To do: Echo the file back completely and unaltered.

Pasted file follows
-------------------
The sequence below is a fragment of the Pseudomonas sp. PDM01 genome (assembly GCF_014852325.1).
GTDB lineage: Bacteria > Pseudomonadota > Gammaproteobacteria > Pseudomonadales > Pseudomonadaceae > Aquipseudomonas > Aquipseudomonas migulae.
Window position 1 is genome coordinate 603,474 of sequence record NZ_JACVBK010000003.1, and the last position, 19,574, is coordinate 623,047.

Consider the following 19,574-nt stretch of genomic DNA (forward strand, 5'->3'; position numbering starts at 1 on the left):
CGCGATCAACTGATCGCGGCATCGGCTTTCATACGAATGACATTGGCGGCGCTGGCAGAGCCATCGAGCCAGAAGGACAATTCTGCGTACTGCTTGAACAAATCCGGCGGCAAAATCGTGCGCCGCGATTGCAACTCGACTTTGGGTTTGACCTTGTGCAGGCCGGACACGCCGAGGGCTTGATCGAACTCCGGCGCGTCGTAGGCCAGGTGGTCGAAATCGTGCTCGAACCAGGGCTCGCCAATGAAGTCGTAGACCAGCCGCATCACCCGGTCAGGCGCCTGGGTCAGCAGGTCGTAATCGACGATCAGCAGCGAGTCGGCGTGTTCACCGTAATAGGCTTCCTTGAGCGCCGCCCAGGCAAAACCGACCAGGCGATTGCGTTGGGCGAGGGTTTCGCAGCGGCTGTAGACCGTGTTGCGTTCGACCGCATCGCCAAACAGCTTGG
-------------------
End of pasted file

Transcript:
The sequence below is a fragment of the Pseudomonas sp. PDM01 genome (assembly GCF_014852325.1).
GTDB lineage: Bacteria > Pseudomonadota > Gammaproteobacteria > Pseudomonadales > Pseudomonadaceae > Aquipseudomonas > Aquipseudomonas migulae.
Window position 1 is genome coordinate 603,474 of sequence record NZ_JACVBK010000003.1, and the last position, 19,574, is coordinate 623,047.

Consider the following 19,574-nt stretch of genomic DNA (forward strand, 5'->3'; position numbering starts at 1 on the left):
CGCGATCAACTGATCGCGGCATCGGCTTTCATACGAATGACATTGGCGGCGCTGGCAGAGCCATCGAGCCAGAAGGACAATTCTGCGTACTGCTTGAACAAATCCGGCGGCAAAATCGTGCGCCGCGATTGCAACTCGACTTTGGGTTTGACCTTGTGCAGGCCGGACACGCCGAGGGCTTGATCGAACTCCGGCGCGTCGTAGGCCAGGTGGTCGAAATCGTGCTCGAACCAGGGCTCGCCAATGAAGTCGTAGACCAGCCGCATCACCCGGTCAGGCGCCTGGGTCAGCAGGTCGTAATCGACGATCAGCAGCGAGTCGGCGTGTTCACCGTAATAGGCTTCCTTGAGCGCCGCCCAGGCAAAACCGACCAGGCGATTGCGTTGGGCGAGGGTTTCGCAGCGGCTGTAGACCGTGTTGCGTTCGACCGCATCGCCAAACAGCTTGG